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We heard it through the grapevine -- and the grapes might be souring. That's the song from pharmacy benefits manager Express Scripts (NASDAQ: ESRX ) . The company is hearing concerns from customers that don't bode well for 2013.
While Express Scripts reported solid results from the third quarter, its gloomy outlook for next year overshadowed the good numbers. Shares opened 11% down from the previous close.
The view from the rearview mirror presents a pretty good picture for Express Scripts. Several of the improved numbers stem directly from the acquisition of Medco. Gross profit increased to $2.2 billion, up 153% from the third quarter of 2011. EBITDA jumped 136% to $1.6 billion.
Net income increased from $324.7 million in the third quarter of 2011 to $391.4 million for the same period this year. However, diluted earnings per share fell from $0.66 in the third quarter of 2011 to $0.47 because of share dilution.
As a result of the solid quarterly performance, Express Scripts tightened its 2012 full-year earnings guidance from $3.60-$3.75 per share to $3.65-$3.75 per share. The company attributed the outlook change partially to achieving synergies from the Medco acquisition more quickly than initially projected.
Beyond next quarter, though, Express Scripts doesn't have as rosy of an outlook. One factor is that the company is losing UnitedHealth Group (NYSE: UNH ) as a customer. The insurer announced in July 2011 that it would not renew with Medco.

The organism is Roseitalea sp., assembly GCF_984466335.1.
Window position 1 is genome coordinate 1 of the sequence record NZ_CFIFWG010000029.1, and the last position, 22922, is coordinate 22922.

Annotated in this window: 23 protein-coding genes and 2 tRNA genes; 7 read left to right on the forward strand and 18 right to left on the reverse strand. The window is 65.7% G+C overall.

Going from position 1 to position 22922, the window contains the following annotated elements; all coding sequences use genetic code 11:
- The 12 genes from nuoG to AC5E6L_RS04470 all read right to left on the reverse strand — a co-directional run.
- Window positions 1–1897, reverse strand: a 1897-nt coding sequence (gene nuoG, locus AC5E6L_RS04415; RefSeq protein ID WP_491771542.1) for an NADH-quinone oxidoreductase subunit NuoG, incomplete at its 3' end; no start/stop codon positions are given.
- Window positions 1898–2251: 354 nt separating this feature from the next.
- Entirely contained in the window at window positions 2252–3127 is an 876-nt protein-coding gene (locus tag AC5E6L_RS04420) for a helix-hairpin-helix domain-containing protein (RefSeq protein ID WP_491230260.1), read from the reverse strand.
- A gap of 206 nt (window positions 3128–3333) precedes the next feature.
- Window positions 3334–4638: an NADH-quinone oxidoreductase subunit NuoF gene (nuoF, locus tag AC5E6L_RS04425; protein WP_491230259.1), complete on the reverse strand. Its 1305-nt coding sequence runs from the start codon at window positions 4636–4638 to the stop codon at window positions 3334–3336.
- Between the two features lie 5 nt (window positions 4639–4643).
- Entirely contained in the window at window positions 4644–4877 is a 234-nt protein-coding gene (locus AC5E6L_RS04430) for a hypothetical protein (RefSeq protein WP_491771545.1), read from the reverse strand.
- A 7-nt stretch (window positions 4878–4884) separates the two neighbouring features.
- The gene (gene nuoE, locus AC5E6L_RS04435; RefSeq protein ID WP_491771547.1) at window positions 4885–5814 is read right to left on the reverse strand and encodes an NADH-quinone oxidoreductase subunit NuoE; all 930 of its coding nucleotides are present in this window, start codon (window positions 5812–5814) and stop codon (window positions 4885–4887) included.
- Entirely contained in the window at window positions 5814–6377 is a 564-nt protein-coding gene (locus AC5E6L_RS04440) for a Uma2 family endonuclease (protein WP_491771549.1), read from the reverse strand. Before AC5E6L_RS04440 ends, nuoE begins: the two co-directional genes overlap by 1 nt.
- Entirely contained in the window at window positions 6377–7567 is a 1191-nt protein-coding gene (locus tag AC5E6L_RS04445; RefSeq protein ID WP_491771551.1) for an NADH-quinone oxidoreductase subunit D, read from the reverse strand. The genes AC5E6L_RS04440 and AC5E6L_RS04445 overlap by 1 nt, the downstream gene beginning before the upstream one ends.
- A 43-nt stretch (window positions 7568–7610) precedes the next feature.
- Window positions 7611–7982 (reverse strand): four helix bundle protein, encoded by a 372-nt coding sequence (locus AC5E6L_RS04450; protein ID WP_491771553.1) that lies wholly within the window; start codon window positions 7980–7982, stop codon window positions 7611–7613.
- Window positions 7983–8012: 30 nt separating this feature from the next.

The bigger issue, though, is at a macroeconomic level. Chairman and CEO George Paz stated that many of the company's clients have "unprecedented concerns" about the country's economic outlook. According to Paz, health plans expect reduced membership next year as large employers pull back from hiring. Because of these uncertainties, Express Scripts believes that the current estimates for the company's 2013 earnings are "overly aggressive."
Paz was questioned during the company's earnings conference call about why other PBMs are not announcing similar concerns about next year. For example, CVS Caremark (NYSE: CVS ) announced solid third-quarter earnings without any reference to gloomy days ahead. The same was true for Catamaran (NASDAQ: CTRX ) . He responded to the question by simply noting that the company has a diverse customer base and that he is only reporting what Express Scripts' clients are saying.
Looking for answers
Is Express Scripts encountering headwinds that others aren't? Is the company merely being overly pessimistic? Or could it be that George Paz is speaking up and telling the truth when others are choosing to not talk about future challenges?
Even though UnitedHealth is taking its business elsewhere, the company's comments seem to confirm the message delivered by Express Scripts. UnitedHealth's CEO Stephen Hemsley expressed caution about 2013 earnings due in part to "the weak business climate and employment outlook in the United States."
It seems unlikely that other insurers and other PBMs won't face the same macroeconomic headwinds that Express Scripts and UnitedHealth will face. My inclination is to believe what George Paz is hearing from clients. If the grapevine is right, it might be best for investors to stay away from these particular vineyards.
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